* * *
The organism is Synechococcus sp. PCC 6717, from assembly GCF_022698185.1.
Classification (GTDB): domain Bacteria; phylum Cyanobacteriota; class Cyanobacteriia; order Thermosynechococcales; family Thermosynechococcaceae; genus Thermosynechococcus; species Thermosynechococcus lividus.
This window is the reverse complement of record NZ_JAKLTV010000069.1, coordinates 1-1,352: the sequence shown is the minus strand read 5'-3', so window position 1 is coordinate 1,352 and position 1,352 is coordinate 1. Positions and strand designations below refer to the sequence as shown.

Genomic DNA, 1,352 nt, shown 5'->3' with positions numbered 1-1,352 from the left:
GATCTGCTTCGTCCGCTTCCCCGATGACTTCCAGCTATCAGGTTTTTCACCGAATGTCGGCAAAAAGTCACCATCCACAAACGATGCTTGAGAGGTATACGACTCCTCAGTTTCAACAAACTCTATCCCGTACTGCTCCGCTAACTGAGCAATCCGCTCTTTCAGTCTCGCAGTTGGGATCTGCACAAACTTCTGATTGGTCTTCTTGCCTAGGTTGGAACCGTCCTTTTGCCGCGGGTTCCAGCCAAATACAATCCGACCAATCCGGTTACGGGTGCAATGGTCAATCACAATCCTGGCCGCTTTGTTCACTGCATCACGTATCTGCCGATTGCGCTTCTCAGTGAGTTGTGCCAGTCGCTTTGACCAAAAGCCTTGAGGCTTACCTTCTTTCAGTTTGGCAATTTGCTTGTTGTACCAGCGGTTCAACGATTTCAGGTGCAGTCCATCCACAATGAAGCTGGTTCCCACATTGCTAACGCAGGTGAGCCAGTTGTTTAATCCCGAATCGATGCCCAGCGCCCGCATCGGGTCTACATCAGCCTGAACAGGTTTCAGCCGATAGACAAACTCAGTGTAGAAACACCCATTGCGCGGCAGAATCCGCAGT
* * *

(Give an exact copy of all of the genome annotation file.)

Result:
The organism is Synechococcus sp. PCC 6717, from assembly GCF_022698185.1.
Classification (GTDB): domain Bacteria; phylum Cyanobacteriota; class Cyanobacteriia; order Thermosynechococcales; family Thermosynechococcaceae; genus Thermosynechococcus; species Thermosynechococcus lividus.
This window is the reverse complement of record NZ_JAKLTV010000069.1, coordinates 1-1,352: the sequence shown is the minus strand read 5'-3', so window position 1 is coordinate 1,352 and position 1,352 is coordinate 1. Positions and strand designations below refer to the sequence as shown.

Genomic DNA, 1,352 nt, shown 5'->3' with positions numbered 1-1,352 from the left:
GATCTGCTTCGTCCGCTTCCCCGATGACTTCCAGCTATCAGGTTTTTCACCGAATGTCGGCAAAAAGTCACCATCCACAAACGATGCTTGAGAGGTATACGACTCCTCAGTTTCAACAAACTCTATCCCGTACTGCTCCGCTAACTGAGCAATCCGCTCTTTCAGTCTCGCAGTTGGGATCTGCACAAACTTCTGATTGGTCTTCTTGCCTAGGTTGGAACCGTCCTTTTGCCGCGGGTTCCAGCCAAATACAATCCGACCAATCCGGTTACGGGTGCAATGGTCAATCACAATCCTGGCCGCTTTGTTCACTGCATCACGTATCTGCCGATTGCGCTTCTCAGTGAGTTGTGCCAGTCGCTTTGACCAAAAGCCTTGAGGCTTACCTTCTTTCAGTTTGGCAATTTGCTTGTTGTACCAGCGGTTCAACGATTTCAGGTGCAGTCCATCCACAATGAAGCTGGTTCCCACATTGCTAACGCAGGTGAGCCAGTTGTTTAATCCCGAATCGATGCCCAGCGCCCGCATCGGGTCTACATCAGCCTGAACAGGTTTCAGCCGATAGACAAACTCAGTGTAGAAACACCCATTGCGCGGCAGAATCCGCAGT